How the Attacca Quartet, Emerson Quartet, and invoke played
by Robi Polgar, Austin Chronicle, July 17, 2018
This year’s Austin Chamber Music Festival features three weeks of what Artistic Director Michelle Schumann calls “hardcore chamber music,” as a stellar array of performers explores a range of works, periods, and genres in performances large and intimate as well as in inspirational workshops for young musicians (of all ages).
Attacca Quartet, Bates Recital Hall, Sun., July 8
Among the young, though now well-established and internationally acclaimed, the Attacca Quartet rounded out the festival’s first weekend with a program of their favorite string quartets.
First was Beethoven’s summery, Mozart-influenced Opus 18 No. 5 in A Major. Yes, “summery,” for this is Beethoven conjuring the liveliness and joy of his predecessor with exuberant flourishes matched with the composer’s familiar bolder strokes, a dichotomy that had the quartet bouncing in their seats at the buoyant energy with which Beethoven infused this work.
The second piece, Dmitri Shostakovich’s Quartet No. 3 in F Major, Op. 73, constructed as a wartime narrative, began in (brief) innocence, darkened ominously, then launched into battle — a chaotic scene of driving, thrusting bowing — before resolving in the uneasy calm of an existential question. The quartet’s superb control was evidenced in the “Moderato con molto,” a haunting march so delicate it took one’s breath away, and by the musicians’ commitment to the vicious power of what violist Nathan Schram described as Shostakovich’s “heavy metal” emotional oomph.
Robert Schumann’s Quartet in A Major, Opus 41, No. 3, was third, the composer dedicating the piece to his wife Clara, a traveling pianist who was away on tour. Peppered throughout the first movement, a two-note down-stroke (the “Clara motif”) that echoed her name, sometimes plaintive, sometimes with delight, always heartfelt. The most “classical” of the three selections, this offered melodic shades of Mendelssohn and a churning longing that finished with a galloping, sprightly flourish.
Emerson String Quartet, Bates Recital Hall, Fri., July 13
If the performance of the Attaccans was intense, connected and physical, the overwhelming sensation of the following Friday night’s concert by the Emerson String Quartet was one of four musicians so accomplished in their craft, so monastically attentive to every nuance of the score, that the Beethoven works they played seemed to hang in the air over a packed Bates Recital Hall as if the music had achieved tangible form — the music seemed to be playing itself.
Among the last pieces the composer wrote, Beethoven’s String Quartets No. 13 and No. 14 transcend what one might consider their Beethoven-ness, or perhaps this was hyper-Beethoven, such is their scope. Schumann, introducing the ensemble, suggested we were about to hear something “more than music; something holy.” Indeed, this was the perfect union of veteran performers and, arguably, classical music’s greatest composer; the ease with which the former played this most sublime music evoked “a spiritual journey,” as Schumann put it.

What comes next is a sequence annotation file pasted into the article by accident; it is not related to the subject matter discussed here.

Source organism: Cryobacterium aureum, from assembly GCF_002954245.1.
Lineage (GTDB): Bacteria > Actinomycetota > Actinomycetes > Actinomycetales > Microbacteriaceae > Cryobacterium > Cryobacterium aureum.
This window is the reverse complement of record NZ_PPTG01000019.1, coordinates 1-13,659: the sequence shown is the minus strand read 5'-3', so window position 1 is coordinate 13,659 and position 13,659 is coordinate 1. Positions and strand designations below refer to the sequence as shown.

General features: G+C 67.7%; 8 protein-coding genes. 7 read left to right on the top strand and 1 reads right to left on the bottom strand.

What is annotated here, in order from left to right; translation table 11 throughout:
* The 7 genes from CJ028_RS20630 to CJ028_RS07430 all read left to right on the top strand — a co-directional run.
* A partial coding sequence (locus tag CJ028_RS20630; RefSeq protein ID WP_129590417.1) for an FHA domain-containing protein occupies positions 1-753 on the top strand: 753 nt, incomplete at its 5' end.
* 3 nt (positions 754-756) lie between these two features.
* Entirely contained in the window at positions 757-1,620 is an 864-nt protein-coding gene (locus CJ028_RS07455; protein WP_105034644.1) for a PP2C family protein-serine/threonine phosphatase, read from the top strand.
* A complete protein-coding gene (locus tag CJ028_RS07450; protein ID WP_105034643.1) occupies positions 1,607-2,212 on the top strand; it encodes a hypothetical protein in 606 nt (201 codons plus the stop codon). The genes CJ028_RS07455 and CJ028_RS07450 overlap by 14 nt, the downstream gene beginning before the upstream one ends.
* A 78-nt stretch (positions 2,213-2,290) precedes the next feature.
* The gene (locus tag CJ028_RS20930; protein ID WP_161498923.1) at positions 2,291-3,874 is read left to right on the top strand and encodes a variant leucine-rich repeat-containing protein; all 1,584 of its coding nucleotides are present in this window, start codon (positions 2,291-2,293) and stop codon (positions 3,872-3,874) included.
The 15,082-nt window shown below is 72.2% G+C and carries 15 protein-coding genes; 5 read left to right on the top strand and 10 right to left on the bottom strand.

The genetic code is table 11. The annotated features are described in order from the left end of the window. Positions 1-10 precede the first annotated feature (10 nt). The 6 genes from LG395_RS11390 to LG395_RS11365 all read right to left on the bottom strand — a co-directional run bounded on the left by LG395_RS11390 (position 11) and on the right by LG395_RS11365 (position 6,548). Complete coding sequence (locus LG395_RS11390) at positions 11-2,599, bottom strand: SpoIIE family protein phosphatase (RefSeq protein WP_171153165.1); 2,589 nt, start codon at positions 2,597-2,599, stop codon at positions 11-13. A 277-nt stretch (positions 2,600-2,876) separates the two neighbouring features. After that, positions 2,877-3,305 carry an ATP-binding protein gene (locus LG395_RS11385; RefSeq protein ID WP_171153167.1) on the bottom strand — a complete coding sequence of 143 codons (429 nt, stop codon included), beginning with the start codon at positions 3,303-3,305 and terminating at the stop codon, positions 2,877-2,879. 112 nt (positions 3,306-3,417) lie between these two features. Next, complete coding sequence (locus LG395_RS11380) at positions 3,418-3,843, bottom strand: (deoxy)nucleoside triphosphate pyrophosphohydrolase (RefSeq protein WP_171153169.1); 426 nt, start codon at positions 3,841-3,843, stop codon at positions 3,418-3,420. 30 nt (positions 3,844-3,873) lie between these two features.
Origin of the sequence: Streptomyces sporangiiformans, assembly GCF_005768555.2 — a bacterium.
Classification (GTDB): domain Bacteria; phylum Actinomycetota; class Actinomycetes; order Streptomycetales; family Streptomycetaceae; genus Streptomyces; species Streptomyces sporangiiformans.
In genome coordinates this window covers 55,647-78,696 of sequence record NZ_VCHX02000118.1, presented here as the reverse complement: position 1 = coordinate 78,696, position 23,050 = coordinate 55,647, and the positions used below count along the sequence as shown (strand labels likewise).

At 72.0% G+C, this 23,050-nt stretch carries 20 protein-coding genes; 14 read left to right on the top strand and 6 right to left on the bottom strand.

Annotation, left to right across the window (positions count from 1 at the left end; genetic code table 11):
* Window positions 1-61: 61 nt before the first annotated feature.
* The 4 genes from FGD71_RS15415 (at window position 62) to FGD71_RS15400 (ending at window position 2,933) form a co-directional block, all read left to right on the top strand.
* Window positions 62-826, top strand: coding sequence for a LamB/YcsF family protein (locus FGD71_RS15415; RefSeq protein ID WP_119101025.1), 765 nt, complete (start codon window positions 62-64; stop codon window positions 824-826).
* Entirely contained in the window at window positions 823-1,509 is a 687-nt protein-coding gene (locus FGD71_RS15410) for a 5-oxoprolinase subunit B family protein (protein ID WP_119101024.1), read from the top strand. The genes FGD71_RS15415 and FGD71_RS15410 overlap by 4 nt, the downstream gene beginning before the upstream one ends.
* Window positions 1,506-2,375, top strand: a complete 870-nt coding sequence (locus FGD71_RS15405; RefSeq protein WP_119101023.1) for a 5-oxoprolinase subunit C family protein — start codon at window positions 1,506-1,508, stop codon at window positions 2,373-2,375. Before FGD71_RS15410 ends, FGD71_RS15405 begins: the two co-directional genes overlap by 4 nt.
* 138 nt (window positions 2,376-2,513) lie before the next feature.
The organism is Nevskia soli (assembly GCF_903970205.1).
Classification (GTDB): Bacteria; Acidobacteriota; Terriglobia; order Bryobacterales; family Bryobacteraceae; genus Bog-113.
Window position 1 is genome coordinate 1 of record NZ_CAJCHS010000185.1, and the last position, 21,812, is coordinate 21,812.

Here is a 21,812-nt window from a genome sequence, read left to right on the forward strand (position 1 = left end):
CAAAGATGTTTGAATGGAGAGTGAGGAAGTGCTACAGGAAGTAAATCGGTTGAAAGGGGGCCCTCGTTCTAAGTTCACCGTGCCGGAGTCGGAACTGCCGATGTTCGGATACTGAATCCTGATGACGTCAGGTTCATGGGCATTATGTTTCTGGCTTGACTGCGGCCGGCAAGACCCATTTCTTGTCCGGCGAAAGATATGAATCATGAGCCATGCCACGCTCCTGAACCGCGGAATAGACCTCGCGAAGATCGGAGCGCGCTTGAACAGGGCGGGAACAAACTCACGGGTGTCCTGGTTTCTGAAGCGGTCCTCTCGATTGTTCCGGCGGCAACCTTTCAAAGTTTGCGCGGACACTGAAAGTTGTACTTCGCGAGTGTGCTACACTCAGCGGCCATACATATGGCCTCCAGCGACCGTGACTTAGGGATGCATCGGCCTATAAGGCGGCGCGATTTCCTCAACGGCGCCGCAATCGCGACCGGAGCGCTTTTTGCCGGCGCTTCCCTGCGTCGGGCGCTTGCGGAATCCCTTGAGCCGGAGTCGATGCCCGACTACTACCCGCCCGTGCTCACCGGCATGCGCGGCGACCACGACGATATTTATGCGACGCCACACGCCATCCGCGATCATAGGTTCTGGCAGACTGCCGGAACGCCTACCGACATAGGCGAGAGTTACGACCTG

From the first bow strokes of the “Adagio” of the String Quartet No. 14 in C-sharp Minor, delicate as an intake of breath, to the swaggering drama of the “Grosse Fuge” that brought the String Quartet No. 13 in B-flat Major to its conclusion, the Emersons explored every nook and cranny of this pair of extraordinary works.
Through it all, a feeling of Beethoven at play pervaded, the composer distilling pleasure — even fun — between the monumental, the energetic, the tense. There is dance, too, in these pieces, whose weight, color and balance as interpreted by four consummate musicians offered a glimpse of artists at the top of their game.
invoke, The Adventures of Prince Achmed with Original Live Score, AFS Cinema, Sat., July 14
Fun and games of a different variety were on display when the ever playful invoke — Austin-based purveyors of chamber music that busts through genres in the quartet’s spicy performances — performed an original score to accompany a screening of the oldest extant animated film, The Adventures of Prince Achmed. German director Lotte Reiniger’s 1926 fairy tale uses her silhouette animation technique to tell an evocative story of an adventure-seeking prince who finds, loses, then recovers his beloved. In the course of his adventures, he combats a wicked magician, aided by a powerful witch and Aladdin and the genies of the magic lamp.
Flanked by workshop students — a phalanx of violins and a bassoon to one side, four cellists, a keyboardist, and percussion on the other — invoke and company embarked on their own musical adventure, exploring chamber music to its edges, querying just what it means to be a “string” quartet. No surprise, then that the ensemble found opportunities to add mandolin, zither, and even a banjo to their enchanting aural escapades, their music soaring along with the animated mechanical flying horse or dropping into the sonorous depths of the dark cave where Aladdin’s lamp was discovered.
For adventurers of chamber music in all its forms, there are still discoveries to be made in this final festival weekend. The remaining performances are:
Schumann Chamber Players play a program of Smetana and Dvorak, Fri., July 20, 7:30pm, at Bates Recital Hall, 2406 Robert Dedman, UT campus.
Brooklyn Duo perform covers of pop songs and traditional music, Sat., July 21, 7:30pm, at Bates Recital Hall, 2406 Robert Dedman, UT campus.
A Midsummer Night’s Dream, a collaboration between the Austin Chamber Music Festival and Austin Shakespeare, featuring actors performing scenes from Shakespeare’s play and festival artists performing music inspired by the story, Sun., July 22, 4:30pm, at Bates Recital Hall, 2406 Robert Dedman, UT campus.